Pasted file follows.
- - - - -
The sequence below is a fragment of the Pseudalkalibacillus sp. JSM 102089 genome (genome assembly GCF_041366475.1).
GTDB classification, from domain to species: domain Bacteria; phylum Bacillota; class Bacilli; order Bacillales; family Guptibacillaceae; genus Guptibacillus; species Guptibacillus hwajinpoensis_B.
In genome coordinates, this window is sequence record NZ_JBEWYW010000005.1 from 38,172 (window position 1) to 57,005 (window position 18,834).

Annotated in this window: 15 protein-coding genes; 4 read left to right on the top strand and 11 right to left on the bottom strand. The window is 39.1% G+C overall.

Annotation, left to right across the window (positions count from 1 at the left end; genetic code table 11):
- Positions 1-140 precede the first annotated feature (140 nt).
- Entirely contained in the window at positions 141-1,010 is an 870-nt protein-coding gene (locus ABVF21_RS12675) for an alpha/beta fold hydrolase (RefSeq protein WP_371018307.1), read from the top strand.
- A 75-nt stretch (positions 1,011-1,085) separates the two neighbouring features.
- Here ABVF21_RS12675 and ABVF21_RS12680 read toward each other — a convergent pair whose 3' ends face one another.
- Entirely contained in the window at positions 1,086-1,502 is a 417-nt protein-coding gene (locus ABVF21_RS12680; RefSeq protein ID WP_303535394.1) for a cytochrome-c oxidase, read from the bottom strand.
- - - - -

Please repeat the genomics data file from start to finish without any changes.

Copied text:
The sequence below is a fragment of the Pseudalkalibacillus sp. JSM 102089 genome (genome assembly GCF_041366475.1).
GTDB classification, from domain to species: domain Bacteria; phylum Bacillota; class Bacilli; order Bacillales; family Guptibacillaceae; genus Guptibacillus; species Guptibacillus hwajinpoensis_B.
In genome coordinates, this window is sequence record NZ_JBEWYW010000005.1 from 38,172 (window position 1) to 57,005 (window position 18,834).

Annotated in this window: 15 protein-coding genes; 4 read left to right on the top strand and 11 right to left on the bottom strand. The window is 39.1% G+C overall.

Annotation, left to right across the window (positions count from 1 at the left end; genetic code table 11):
- Positions 1-140 precede the first annotated feature (140 nt).
- Entirely contained in the window at positions 141-1,010 is an 870-nt protein-coding gene (locus ABVF21_RS12675) for an alpha/beta fold hydrolase (RefSeq protein WP_371018307.1), read from the top strand.
- A 75-nt stretch (positions 1,011-1,085) separates the two neighbouring features.
- Here ABVF21_RS12675 and ABVF21_RS12680 read toward each other — a convergent pair whose 3' ends face one another.
- Entirely contained in the window at positions 1,086-1,502 is a 417-nt protein-coding gene (locus ABVF21_RS12680; RefSeq protein ID WP_303535394.1) for a cytochrome-c oxidase, read from the bottom strand.